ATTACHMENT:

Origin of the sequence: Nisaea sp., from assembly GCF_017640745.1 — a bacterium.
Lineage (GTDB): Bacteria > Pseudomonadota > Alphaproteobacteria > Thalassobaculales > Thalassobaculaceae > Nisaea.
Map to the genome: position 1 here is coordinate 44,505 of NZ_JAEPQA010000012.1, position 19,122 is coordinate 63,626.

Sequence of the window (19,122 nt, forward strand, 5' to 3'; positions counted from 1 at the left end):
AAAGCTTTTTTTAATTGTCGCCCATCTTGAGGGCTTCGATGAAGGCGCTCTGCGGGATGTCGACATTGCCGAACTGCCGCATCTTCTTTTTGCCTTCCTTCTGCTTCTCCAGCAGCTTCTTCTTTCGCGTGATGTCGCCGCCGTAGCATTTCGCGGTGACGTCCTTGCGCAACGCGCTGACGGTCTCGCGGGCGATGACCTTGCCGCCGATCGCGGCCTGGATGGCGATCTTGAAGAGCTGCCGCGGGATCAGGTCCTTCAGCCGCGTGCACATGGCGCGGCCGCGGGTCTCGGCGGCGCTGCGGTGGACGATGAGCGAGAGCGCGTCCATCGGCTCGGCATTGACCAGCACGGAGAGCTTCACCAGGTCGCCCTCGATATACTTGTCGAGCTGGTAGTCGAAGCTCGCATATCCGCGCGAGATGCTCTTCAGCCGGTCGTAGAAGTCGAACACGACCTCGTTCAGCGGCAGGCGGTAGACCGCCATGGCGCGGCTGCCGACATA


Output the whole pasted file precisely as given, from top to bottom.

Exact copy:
Origin of the sequence: Nisaea sp., from assembly GCF_017640745.1 — a bacterium.
Lineage (GTDB): Bacteria > Pseudomonadota > Alphaproteobacteria > Thalassobaculales > Thalassobaculaceae > Nisaea.
Map to the genome: position 1 here is coordinate 44,505 of NZ_JAEPQA010000012.1, position 19,122 is coordinate 63,626.

Sequence of the window (19,122 nt, forward strand, 5' to 3'; positions counted from 1 at the left end):
AAAGCTTTTTTTAATTGTCGCCCATCTTGAGGGCTTCGATGAAGGCGCTCTGCGGGATGTCGACATTGCCGAACTGCCGCATCTTCTTTTTGCCTTCCTTCTGCTTCTCCAGCAGCTTCTTCTTTCGCGTGATGTCGCCGCCGTAGCATTTCGCGGTGACGTCCTTGCGCAACGCGCTGACGGTCTCGCGGGCGATGACCTTGCCGCCGATCGCGGCCTGGATGGCGATCTTGAAGAGCTGCCGCGGGATCAGGTCCTTCAGCCGCGTGCACATGGCGCGGCCGCGGGTCTCGGCGGCGCTGCGGTGGACGATGAGCGAGAGCGCGTCCATCGGCTCGGCATTGACCAGCACGGAGAGCTTCACCAGGTCGCCCTCGATATACTTGTCGAGCTGGTAGTCGAAGCTCGCATATCCGCGCGAGATGCTCTTCAGCCGGTCGTAGAAGTCGAACACGACCTCGTTCAGCGGCAGGCGGTAGACCGCCATGGCGCGGCTGCCGACATA